I think financial planners will be at the forefront of this next stage of the microchip revolution. Because your core service is essentially interactive, you will be quicker to see the business advantages of connecting and interacting with your clients via social media.


Marie Swift of Impact Communications has even started to map out some of the divisions of labor. She envisions Facebook as a way to stay on top of changes in clients' lives, so you're not the last to know about a new baby and the need to update estate planning and other documents.

LinkedIn can be a more efficient platform for responding preemptively to client concerns about events like the tsunami in Japan and the uprisings in North Africa and the Middle East. Twitter helps you put your thoughts out into the world and gather up like-minded potential clients.

You have the right to ask whether I am practicing what I preach, and I'll save you the trouble of shooting a question to the email address at the bottom of this column. I've begun tweeting, although it will be a bit of an exploration before I feel certain that I know what people want to hear from me through that format. (Express a thought in just 140 characters? I have trouble clearing my throat in less than two paragraphs.)

I have found an excellent online reference source at lynda.com that is teaching me how to master LinkedIn. By the time you read my column, I should be actually paying attention to my account, and will have responded to the alarming number of people who have been saying for the past year or so (several a day) that they want to link to me.

As for Facebook, I have a page that is visited frequently by my grandchildren, whose posts I suspect would be of little interest to the professional community. The solution I think is to separate personal from business by having a Facebook page that is mostly visited by family and friends, and another oriented toward business issues. But business associates are attracted to Facebook precisely because it gives them a privileged glimpse at a personal side.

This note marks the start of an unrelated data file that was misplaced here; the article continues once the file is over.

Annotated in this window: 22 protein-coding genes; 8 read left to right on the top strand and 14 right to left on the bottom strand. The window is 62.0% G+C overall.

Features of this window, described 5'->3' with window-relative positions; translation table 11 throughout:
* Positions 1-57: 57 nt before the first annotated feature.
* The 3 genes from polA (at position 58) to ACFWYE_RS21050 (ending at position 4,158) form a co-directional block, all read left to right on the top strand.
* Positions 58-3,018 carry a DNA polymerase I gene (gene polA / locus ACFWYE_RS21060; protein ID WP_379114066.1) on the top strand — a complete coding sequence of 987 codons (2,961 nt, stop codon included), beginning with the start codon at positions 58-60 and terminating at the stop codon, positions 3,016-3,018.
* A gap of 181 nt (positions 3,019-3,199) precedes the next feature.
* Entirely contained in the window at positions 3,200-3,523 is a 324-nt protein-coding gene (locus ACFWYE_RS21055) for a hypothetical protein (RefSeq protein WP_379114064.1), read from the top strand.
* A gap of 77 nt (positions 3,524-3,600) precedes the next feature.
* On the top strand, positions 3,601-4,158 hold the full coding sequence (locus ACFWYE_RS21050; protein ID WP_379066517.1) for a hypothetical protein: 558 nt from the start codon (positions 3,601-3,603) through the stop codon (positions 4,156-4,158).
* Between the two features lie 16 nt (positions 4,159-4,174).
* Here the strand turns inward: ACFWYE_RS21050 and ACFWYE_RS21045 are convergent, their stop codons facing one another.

That means I will probably still include photos of my trips abroad and news about my patch of seedling Momotaro tomatoes, the most delicious in the world. (Trust me.) Our business relationships are about to become a touch more personal, and I see no alternative but to go with the flow.


As a futurist, you should always discuss the destination, the endgame, the place where all this is headed so that your audience can stay ahead of a trend. I suspect that what we call social media today will be more precisely described in the future as an electronic neural network.

It is already providing ways for us to bounce ideas off of each other and, more important, to ask others to help us think through the issues that perplex us. Media theorist Marshall McLuhan talked about radio as a "hot" medium that transmitted emotions as well as content, and got the mind thinking and imagining in ways a visual medium like television couldn't. He blamed two world wars on the way radio amplified the tribal drums of nationalism.

It seems to me that what we now call social media is leading toward more intimacy and reflection. We will know more personal details about each other that may make it a bit harder to judge and to hate.

The ability to link our minds to resolve problems or issues could make us a bit more cerebral and effective at responding to the increased tempo of change. That, at least, is the deep, sophisticated insight triggered when a stirring chorus of Alvin and the Chipmunks burst unexpectedly from my conference tote bag.

Bob Vereswrites and publishes the Inside Information service at bobveres.com. For a free sample, send an email to bob@bobveres.com. Follow him on Twitter (@BobVeres) if you don't have anything better to do today.